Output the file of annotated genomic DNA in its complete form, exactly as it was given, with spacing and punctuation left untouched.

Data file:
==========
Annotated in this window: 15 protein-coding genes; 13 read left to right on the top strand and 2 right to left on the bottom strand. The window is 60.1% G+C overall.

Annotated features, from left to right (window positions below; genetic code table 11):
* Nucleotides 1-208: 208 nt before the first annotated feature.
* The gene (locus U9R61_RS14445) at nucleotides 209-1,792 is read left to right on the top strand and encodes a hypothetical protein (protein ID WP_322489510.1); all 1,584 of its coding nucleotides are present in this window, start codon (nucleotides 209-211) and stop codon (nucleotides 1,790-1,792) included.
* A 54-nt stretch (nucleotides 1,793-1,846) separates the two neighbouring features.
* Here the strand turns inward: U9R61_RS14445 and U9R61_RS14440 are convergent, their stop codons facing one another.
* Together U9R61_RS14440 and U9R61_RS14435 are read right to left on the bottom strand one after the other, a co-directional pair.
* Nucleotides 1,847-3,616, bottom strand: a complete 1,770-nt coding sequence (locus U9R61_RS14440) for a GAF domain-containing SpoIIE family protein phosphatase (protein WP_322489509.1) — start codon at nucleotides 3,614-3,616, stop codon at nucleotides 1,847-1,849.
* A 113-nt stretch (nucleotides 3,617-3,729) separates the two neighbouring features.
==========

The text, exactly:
Annotated in this window: 15 protein-coding genes; 13 read left to right on the top strand and 2 right to left on the bottom strand. The window is 60.1% G+C overall.

Annotated features, from left to right (window positions below; genetic code table 11):
* Nucleotides 1-208: 208 nt before the first annotated feature.
* The gene (locus U9R61_RS14445) at nucleotides 209-1,792 is read left to right on the top strand and encodes a hypothetical protein (protein ID WP_322489510.1); all 1,584 of its coding nucleotides are present in this window, start codon (nucleotides 209-211) and stop codon (nucleotides 1,790-1,792) included.
* A 54-nt stretch (nucleotides 1,793-1,846) separates the two neighbouring features.
* Here the strand turns inward: U9R61_RS14445 and U9R61_RS14440 are convergent, their stop codons facing one another.
* Together U9R61_RS14440 and U9R61_RS14435 are read right to left on the bottom strand one after the other, a co-directional pair.
* Nucleotides 1,847-3,616, bottom strand: a complete 1,770-nt coding sequence (locus U9R61_RS14440) for a GAF domain-containing SpoIIE family protein phosphatase (protein WP_322489509.1) — start codon at nucleotides 3,614-3,616, stop codon at nucleotides 1,847-1,849.
* A 113-nt stretch (nucleotides 3,617-3,729) separates the two neighbouring features.